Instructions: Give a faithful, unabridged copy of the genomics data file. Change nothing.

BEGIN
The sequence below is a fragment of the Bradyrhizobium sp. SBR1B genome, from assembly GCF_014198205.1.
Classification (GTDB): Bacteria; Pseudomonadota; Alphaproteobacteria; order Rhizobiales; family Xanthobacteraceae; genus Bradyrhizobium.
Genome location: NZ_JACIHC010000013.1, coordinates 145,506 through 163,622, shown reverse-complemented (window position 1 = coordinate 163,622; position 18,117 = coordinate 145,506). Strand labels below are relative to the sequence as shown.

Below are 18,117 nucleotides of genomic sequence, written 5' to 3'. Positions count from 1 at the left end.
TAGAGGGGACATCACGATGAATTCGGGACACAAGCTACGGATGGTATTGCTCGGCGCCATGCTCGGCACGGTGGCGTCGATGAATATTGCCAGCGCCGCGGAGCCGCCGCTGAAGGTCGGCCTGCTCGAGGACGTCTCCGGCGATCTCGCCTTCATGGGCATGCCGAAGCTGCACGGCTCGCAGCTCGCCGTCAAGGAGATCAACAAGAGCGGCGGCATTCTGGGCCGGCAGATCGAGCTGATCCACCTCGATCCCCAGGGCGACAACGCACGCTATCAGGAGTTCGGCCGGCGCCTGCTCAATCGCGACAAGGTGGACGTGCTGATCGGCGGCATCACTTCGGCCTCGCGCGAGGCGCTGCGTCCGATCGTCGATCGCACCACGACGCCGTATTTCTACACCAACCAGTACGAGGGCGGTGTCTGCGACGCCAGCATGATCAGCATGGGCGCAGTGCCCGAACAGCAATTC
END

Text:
The sequence below is a fragment of the Bradyrhizobium sp. SBR1B genome, from assembly GCF_014198205.1.
Classification (GTDB): Bacteria; Pseudomonadota; Alphaproteobacteria; order Rhizobiales; family Xanthobacteraceae; genus Bradyrhizobium.
Genome location: NZ_JACIHC010000013.1, coordinates 145,506 through 163,622, shown reverse-complemented (window position 1 = coordinate 163,622; position 18,117 = coordinate 145,506). Strand labels below are relative to the sequence as shown.

Below are 18,117 nucleotides of genomic sequence, written 5' to 3'. Positions count from 1 at the left end.
TAGAGGGGACATCACGATGAATTCGGGACACAAGCTACGGATGGTATTGCTCGGCGCCATGCTCGGCACGGTGGCGTCGATGAATATTGCCAGCGCCGCGGAGCCGCCGCTGAAGGTCGGCCTGCTCGAGGACGTCTCCGGCGATCTCGCCTTCATGGGCATGCCGAAGCTGCACGGCTCGCAGCTCGCCGTCAAGGAGATCAACAAGAGCGGCGGCATTCTGGGCCGGCAGATCGAGCTGATCCACCTCGATCCCCAGGGCGACAACGCACGCTATCAGGAGTTCGGCCGGCGCCTGCTCAATCGCGACAAGGTGGACGTGCTGATCGGCGGCATCACTTCGGCCTCGCGCGAGGCGCTGCGTCCGATCGTCGATCGCACCACGACGCCGTATTTCTACACCAACCAGTACGAGGGCGGTGTCTGCGACGCCAGCATGATCAGCATGGGCGCAGTGCCCGAACAGCAATTC